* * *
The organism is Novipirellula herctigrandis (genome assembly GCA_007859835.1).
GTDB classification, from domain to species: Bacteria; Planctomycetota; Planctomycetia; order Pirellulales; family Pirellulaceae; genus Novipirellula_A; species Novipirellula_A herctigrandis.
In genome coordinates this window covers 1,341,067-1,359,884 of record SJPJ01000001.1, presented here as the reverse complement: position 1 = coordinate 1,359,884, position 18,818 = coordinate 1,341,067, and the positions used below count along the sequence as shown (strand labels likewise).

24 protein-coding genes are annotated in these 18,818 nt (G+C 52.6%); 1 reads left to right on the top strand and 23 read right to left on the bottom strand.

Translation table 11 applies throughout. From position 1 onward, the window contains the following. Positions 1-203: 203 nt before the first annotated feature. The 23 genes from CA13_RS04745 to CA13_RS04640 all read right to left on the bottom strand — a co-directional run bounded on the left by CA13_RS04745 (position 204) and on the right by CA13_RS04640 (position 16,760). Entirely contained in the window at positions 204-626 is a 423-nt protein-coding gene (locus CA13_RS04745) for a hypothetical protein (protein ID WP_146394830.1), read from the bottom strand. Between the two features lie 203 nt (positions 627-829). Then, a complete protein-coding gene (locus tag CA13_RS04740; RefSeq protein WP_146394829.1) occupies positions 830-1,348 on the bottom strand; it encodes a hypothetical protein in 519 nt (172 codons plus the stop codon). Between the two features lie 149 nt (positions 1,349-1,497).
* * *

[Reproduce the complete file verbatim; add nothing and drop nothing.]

The organism is Novipirellula herctigrandis (genome assembly GCA_007859835.1).
GTDB classification, from domain to species: Bacteria; Planctomycetota; Planctomycetia; order Pirellulales; family Pirellulaceae; genus Novipirellula_A; species Novipirellula_A herctigrandis.
In genome coordinates this window covers 1,341,067-1,359,884 of record SJPJ01000001.1, presented here as the reverse complement: position 1 = coordinate 1,359,884, position 18,818 = coordinate 1,341,067, and the positions used below count along the sequence as shown (strand labels likewise).

24 protein-coding genes are annotated in these 18,818 nt (G+C 52.6%); 1 reads left to right on the top strand and 23 read right to left on the bottom strand.

Translation table 11 applies throughout. From position 1 onward, the window contains the following. Positions 1-203: 203 nt before the first annotated feature. The 23 genes from CA13_RS04745 to CA13_RS04640 all read right to left on the bottom strand — a co-directional run bounded on the left by CA13_RS04745 (position 204) and on the right by CA13_RS04640 (position 16,760). Entirely contained in the window at positions 204-626 is a 423-nt protein-coding gene (locus CA13_RS04745) for a hypothetical protein (protein ID WP_146394830.1), read from the bottom strand. Between the two features lie 203 nt (positions 627-829). Then, a complete protein-coding gene (locus tag CA13_RS04740; RefSeq protein WP_146394829.1) occupies positions 830-1,348 on the bottom strand; it encodes a hypothetical protein in 519 nt (172 codons plus the stop codon). Between the two features lie 149 nt (positions 1,349-1,497).